Endometriosis Awareness

Endometriosis is a condition in which tissue similar to the endometrium (lining inside the uterus) is found outside the uterus on other parts of the body, most commonly in the pelvic cavity. It affects 176 million women worldwide, usually during reproductive years. Currently, there is no cure for Endometriosis.


“What is Endometriosis” by Endometriosis Foundation of America (www.endofound.org)

Although it affects 1 in 10 women worldwide, there is still a lack of Endometriosis awareness around the world.

“One of the most critical challenges facing the endometriosis community is a lack of factual awareness; a challenge which keeps us largely mired in myths, misinformation, lengthy delays in diagnosis, poor treatments and an incredible lack of support.”(centerforendometriosiscare.com)

March_Endometriosis_AwarenessMarch is National Endometriosis Awareness Month, so there’s no better time to debunk some myths and offer correct facts and general information concerning this incurable condition.

Cause and Diagnosis

  • Currently, no one specific cause has been identified. Multiple theories exist, including the high likelihood that certain genes predispose women to develop the condition; however, further research is necessary to fully understand the genetic characteristics of endometriosis.
  • Endometriosis is not contagious. It cannot be passed from person to person through contact.
  • Research shows endometriosis can be present during fetal development. Autopsies have been performed on infants and have shown evidence of endometriosis. The condition can be easily activated at puberty when estrogen levels increase in the body.
  • Endometriosis is hard to diagnose. On average, it takes around 10 years from the onset of symptoms to be accurately diagnosed.
  • Many endometriosis patients are misdiagnosed, often multiple times, leading to treatment that is unnecessary and inappropriate.
  • Evidence is not visible on CTs, MRIs, or ultrasounds. Pelvic exams can only indicate a high suspicion of endometriosis, not confirm it.
  • The only definitive way to know is via laparoscopy. There is no simple test using blood or urine that can confirm it.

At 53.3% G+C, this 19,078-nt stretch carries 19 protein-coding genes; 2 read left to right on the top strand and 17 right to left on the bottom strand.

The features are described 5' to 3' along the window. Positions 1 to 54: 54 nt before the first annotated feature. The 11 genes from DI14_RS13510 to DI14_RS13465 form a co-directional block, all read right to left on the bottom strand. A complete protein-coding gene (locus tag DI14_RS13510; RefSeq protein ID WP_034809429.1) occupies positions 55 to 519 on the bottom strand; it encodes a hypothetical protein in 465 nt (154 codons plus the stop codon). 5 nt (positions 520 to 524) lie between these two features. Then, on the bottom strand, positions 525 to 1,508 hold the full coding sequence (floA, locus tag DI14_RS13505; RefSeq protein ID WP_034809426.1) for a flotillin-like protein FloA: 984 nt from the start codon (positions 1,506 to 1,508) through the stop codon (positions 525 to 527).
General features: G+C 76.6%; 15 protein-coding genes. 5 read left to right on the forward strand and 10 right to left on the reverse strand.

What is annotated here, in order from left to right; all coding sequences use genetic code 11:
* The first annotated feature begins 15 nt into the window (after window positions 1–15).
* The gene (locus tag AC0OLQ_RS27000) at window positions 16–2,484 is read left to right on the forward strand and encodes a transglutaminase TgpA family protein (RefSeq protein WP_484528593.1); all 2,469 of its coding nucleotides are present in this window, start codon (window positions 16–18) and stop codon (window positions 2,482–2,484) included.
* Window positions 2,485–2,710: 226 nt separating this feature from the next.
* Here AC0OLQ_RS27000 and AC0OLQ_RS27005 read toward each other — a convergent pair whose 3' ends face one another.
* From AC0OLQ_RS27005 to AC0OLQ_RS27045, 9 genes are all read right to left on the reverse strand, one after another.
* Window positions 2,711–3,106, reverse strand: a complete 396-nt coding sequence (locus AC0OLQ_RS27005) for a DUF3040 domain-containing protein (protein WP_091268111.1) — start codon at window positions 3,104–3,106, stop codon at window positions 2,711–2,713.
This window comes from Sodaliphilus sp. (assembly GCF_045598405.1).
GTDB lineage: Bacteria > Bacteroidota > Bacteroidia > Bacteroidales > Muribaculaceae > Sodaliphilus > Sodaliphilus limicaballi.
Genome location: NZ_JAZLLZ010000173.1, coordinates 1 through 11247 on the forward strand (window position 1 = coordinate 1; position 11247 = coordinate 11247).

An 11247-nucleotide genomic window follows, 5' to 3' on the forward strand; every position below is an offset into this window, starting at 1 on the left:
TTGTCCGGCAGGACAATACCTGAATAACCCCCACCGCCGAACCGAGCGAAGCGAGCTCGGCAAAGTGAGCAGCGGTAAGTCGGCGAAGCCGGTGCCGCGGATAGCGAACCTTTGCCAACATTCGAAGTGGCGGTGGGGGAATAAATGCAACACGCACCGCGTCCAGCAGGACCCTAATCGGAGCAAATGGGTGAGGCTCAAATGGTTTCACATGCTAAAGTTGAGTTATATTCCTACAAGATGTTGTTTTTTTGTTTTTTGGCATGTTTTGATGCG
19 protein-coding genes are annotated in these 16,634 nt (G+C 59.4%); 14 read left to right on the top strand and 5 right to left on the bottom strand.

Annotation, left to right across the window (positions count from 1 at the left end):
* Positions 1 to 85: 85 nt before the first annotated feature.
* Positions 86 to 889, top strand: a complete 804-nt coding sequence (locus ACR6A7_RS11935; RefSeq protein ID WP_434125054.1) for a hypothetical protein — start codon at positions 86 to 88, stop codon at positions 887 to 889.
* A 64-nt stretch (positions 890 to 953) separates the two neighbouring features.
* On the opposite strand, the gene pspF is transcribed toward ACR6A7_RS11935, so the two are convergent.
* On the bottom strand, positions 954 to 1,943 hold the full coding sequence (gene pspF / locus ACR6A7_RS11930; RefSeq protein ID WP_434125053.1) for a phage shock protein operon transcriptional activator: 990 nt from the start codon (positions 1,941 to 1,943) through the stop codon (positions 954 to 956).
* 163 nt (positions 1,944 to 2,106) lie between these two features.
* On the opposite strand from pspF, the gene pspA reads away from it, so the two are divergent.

Symptoms

  • Endometriosis affects every woman differently. There’s no one treatment that will work for everyone. Discuss your specific symptoms and treatment options with your doctor.
  • Endometriosis is not just about painful periods and infertility. Symptoms vary depending on where lesions are growing. There are many other symptoms, including: chronic pelvic pain, severe cramping, abnormal bleeding or periods lasting longer than 7 days, heavy menstrual flow, painful ovulation, pain during/after sex, bowel or urinary disorders, nausea or vomiting, and fatigue.
  • Pelvic pain is the most common pain. Although it typically coincides with menstruation, some women may have symptoms throughout their entire cycle.

Curability + Treatment

  • There is no cure for endometriosis. It’s not a rare condition, as it affects 10% of reproductive-aged women.
  • Having a Hysterectomy is not a definitive cure for endometriosis. In fact, most women who undergo a hysterectomy will still experience pain.
  • There are three main treatments for endometriosis: surgery, hormones and pain management.
  • Not all endometriosis surgery is created equal. Laparoscopic excision is the best surgery to have. Ablation and Cauterization only remove tissue on the surface, but neglect tissue growing beneath; therefore, neither are effective long-term.
  • Endometriosis needs oestrogen to grow. Hormonal treatments that slow down or stop the production of oestrogen are therefore commonly used to treat it. These include low-dose oral contraceptive pill, progestins, pain killers (NSAIDs)GnRH-therapy such as Lupron, and the Mirena IUD (hormonal, not copper).
  • Pregnancy is not a cure for endometriosis. Much like hormonal drug treatments, pregnancy will supress the symptoms, but does not cure the condition itself.

Pregnancy

  • Pregnancy is not a cure for endometriosis. People usually experience a reduction of symptoms during pregnancy because of the hormone increase (specifically progesterone) in the body, but it does not cure the condition.
  • Getting pregnant and/or having a kid(s) in your early 20’s does not cause endometriosis. Delaying pregnancy is not a cause of endometriosis, either. For a full review on what can cause the condition, please revisit the Cause & Diagnosis facts above.
  • Having endometriosis does not equal infertility. Between 30% and 40% of women with endometriosis may not be able to have children; however, many women have become pregnant naturally or with reproductive assistance.
  • If you want to have children in the future, discuss fertility with your doctor before surgery. In some cases, surgery can help women become pregnant naturally, even if they do suffer from endometriosis. However, surgery on your ovaries can also impair their function, making it harder to get pregnant.

If you have symptoms of Endometriosis and want to get a better opinion, please do not hesitate to contact one of our offices today and schedule an appointment with one of our knowledgeable Gynecologists.

Resources:
http://endometriosis.org/resources/articles/facts-about-endometriosis/
http://endometriosis.org/resources/articles/myths/
http://www.endofound.org/endometriosis
http://www.centerforendometriosiscare.com/endometriosis-awareness-why-it-matters/

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